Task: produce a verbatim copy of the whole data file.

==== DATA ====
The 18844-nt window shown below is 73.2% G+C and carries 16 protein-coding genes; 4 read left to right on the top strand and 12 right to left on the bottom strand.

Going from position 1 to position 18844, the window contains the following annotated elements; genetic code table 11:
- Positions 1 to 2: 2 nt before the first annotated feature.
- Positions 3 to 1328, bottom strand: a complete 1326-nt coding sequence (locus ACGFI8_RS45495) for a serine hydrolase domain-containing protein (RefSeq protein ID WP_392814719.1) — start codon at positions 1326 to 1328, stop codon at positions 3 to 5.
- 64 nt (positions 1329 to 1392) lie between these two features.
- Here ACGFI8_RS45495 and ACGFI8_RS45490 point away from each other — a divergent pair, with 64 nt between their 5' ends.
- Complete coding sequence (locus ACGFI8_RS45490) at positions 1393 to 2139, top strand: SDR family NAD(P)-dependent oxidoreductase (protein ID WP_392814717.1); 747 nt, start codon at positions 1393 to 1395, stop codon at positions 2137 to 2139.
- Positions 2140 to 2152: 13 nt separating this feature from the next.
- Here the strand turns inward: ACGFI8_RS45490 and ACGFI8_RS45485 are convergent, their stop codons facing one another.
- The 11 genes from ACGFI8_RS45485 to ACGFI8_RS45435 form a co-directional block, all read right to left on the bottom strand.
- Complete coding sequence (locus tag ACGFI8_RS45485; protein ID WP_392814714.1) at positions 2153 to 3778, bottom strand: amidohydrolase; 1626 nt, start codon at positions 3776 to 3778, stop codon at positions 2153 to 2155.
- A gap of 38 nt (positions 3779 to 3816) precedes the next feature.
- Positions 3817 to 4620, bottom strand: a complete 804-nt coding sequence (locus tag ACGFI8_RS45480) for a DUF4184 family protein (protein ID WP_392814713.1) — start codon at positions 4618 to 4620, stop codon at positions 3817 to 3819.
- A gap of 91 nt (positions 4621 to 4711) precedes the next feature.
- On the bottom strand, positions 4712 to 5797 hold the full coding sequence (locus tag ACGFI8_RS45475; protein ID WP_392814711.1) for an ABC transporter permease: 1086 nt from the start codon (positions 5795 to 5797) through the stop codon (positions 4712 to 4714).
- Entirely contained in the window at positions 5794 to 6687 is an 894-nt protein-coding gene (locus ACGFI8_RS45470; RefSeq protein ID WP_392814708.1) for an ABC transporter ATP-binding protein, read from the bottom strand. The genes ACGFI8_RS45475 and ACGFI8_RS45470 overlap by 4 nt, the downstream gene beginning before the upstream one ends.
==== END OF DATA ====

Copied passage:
The 18844-nt window shown below is 73.2% G+C and carries 16 protein-coding genes; 4 read left to right on the top strand and 12 right to left on the bottom strand.

Going from position 1 to position 18844, the window contains the following annotated elements; genetic code table 11:
- Positions 1 to 2: 2 nt before the first annotated feature.
- Positions 3 to 1328, bottom strand: a complete 1326-nt coding sequence (locus ACGFI8_RS45495) for a serine hydrolase domain-containing protein (RefSeq protein ID WP_392814719.1) — start codon at positions 1326 to 1328, stop codon at positions 3 to 5.
- 64 nt (positions 1329 to 1392) lie between these two features.
- Here ACGFI8_RS45495 and ACGFI8_RS45490 point away from each other — a divergent pair, with 64 nt between their 5' ends.
- Complete coding sequence (locus ACGFI8_RS45490) at positions 1393 to 2139, top strand: SDR family NAD(P)-dependent oxidoreductase (protein ID WP_392814717.1); 747 nt, start codon at positions 1393 to 1395, stop codon at positions 2137 to 2139.
- Positions 2140 to 2152: 13 nt separating this feature from the next.
- Here the strand turns inward: ACGFI8_RS45490 and ACGFI8_RS45485 are convergent, their stop codons facing one another.
- The 11 genes from ACGFI8_RS45485 to ACGFI8_RS45435 form a co-directional block, all read right to left on the bottom strand.
- Complete coding sequence (locus tag ACGFI8_RS45485; protein ID WP_392814714.1) at positions 2153 to 3778, bottom strand: amidohydrolase; 1626 nt, start codon at positions 3776 to 3778, stop codon at positions 2153 to 2155.
- A gap of 38 nt (positions 3779 to 3816) precedes the next feature.
- Positions 3817 to 4620, bottom strand: a complete 804-nt coding sequence (locus tag ACGFI8_RS45480) for a DUF4184 family protein (protein ID WP_392814713.1) — start codon at positions 4618 to 4620, stop codon at positions 3817 to 3819.
- A gap of 91 nt (positions 4621 to 4711) precedes the next feature.
- On the bottom strand, positions 4712 to 5797 hold the full coding sequence (locus tag ACGFI8_RS45475; protein ID WP_392814711.1) for an ABC transporter permease: 1086 nt from the start codon (positions 5795 to 5797) through the stop codon (positions 4712 to 4714).
- Entirely contained in the window at positions 5794 to 6687 is an 894-nt protein-coding gene (locus ACGFI8_RS45470; RefSeq protein ID WP_392814708.1) for an ABC transporter ATP-binding protein, read from the bottom strand. The genes ACGFI8_RS45475 and ACGFI8_RS45470 overlap by 4 nt, the downstream gene beginning before the upstream one ends.